Here at Computex 2018 we've spoken to numerous companies about emerging storage technologies, seen the road maps, and identified a few key emerging trends. One key takeaway from the show has been just how cheap SSDs will become. Walmart recently dropped the price of Samsung's 860 EVO 1TB to $150 for a few hours before adjusting it to $250, a $50 drop from the day before. Then came government subsidized flash on display in the form of 32-layer TLC at the Maxiotek booth. Still, no matter how cheap storage gets, it's hard to compete with "free."
That's exactly how Intel plans to establish its new storage products. Some companies have already bundled Intel's Optane Memory with their motherboards to increase awareness about the technology. Early reports appear positive in user reviews as many see first-hand just how good the technology really is. And this is just the first step designed to remove hard disk drives, and their latency, from the user experience altogether.
The next shoe to drop could involve adding QLC-based SSDs to a bundle with next generation chipset components that allow Optane Memory to cache NVMe devices. The rumored Intel 660p QLC NVMe SSD looks like the leading candidate for this to bear fruit. The leaked deck shows capacities between 512GB and 2TB but QLC, will need a nudge to gain acceptance due to reliability and endurance concerns.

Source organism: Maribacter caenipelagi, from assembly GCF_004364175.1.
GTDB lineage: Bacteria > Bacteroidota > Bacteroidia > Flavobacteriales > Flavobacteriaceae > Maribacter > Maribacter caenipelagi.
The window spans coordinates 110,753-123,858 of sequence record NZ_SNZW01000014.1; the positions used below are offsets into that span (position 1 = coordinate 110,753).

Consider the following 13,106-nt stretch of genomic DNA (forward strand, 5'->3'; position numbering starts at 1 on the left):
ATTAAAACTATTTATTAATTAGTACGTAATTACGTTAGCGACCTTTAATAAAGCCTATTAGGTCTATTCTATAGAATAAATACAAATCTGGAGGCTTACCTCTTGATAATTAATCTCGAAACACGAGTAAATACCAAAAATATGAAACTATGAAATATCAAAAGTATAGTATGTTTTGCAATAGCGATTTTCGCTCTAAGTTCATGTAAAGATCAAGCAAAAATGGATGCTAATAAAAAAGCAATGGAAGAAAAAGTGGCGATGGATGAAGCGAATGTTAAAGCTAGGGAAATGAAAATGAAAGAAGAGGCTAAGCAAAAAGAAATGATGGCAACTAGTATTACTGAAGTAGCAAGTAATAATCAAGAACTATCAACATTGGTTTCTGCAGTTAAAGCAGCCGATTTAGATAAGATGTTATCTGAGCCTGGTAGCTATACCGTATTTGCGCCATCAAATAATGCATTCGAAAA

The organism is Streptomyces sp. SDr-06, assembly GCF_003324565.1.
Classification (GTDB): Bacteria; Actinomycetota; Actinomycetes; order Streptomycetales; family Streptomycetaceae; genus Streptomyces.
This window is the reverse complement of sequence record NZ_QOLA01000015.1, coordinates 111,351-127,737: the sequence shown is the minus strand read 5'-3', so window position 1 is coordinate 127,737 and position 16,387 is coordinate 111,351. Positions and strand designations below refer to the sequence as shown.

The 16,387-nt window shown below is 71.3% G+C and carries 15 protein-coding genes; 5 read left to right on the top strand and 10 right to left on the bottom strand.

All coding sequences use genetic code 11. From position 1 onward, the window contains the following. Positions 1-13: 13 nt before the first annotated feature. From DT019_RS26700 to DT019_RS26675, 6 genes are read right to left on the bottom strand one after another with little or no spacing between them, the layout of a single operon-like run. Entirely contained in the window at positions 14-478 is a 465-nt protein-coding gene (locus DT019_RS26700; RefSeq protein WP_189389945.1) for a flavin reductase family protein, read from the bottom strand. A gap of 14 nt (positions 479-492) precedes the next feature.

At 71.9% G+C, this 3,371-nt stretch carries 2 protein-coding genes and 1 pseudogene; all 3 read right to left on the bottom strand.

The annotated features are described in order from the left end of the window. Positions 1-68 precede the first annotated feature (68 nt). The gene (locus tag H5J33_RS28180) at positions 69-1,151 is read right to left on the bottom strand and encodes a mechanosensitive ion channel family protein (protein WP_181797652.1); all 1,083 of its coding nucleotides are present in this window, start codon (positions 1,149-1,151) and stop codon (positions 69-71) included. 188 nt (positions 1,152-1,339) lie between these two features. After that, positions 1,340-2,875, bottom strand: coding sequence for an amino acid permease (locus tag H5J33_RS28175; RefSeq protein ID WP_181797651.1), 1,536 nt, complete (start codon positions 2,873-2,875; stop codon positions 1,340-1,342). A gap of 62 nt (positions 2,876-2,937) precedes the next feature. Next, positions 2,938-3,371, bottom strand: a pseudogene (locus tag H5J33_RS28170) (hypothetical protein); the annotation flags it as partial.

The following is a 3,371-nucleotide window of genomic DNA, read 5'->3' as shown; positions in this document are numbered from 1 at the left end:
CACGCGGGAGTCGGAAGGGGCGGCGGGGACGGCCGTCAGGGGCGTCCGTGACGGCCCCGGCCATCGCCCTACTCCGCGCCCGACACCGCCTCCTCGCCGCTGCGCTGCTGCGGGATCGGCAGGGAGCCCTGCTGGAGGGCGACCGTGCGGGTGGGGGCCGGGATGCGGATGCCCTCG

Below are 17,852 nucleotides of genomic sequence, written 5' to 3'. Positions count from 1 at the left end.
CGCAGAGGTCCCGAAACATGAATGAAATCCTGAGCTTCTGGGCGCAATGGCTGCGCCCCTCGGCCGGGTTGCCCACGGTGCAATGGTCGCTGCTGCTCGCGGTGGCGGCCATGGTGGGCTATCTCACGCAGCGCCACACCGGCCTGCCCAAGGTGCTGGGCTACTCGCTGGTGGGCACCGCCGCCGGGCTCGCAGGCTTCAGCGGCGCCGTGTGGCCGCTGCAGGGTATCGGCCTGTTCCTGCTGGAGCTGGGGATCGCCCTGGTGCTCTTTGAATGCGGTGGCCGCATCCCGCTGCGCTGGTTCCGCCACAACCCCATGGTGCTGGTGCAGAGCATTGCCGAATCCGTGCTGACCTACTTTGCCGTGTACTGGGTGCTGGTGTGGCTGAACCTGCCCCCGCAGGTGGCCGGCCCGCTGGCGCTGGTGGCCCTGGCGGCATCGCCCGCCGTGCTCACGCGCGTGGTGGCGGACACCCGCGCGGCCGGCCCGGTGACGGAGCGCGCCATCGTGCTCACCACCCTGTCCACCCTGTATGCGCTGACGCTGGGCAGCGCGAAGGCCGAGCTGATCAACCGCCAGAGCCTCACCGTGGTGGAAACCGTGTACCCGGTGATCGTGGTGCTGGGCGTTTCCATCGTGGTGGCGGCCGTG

Sitting behind high-endurance Optane Memory (cache) will remove any immediate concerns regarding QLC's endurance. A bundle that gives users a free or very low cost 512GB boot drive will be difficult to pass over even for the most adamant Optane and QLC naysayers.
We've asked Intel several times about using Optane Memory in front of very low cost SSDs to increase system performance and received the same "no comment" answer as we get with any rumor fact checking subject. The difference in this case is the inability to hide the ear-to-ear grin that inadvertently tells us that has been the plan for Optane Memory all along.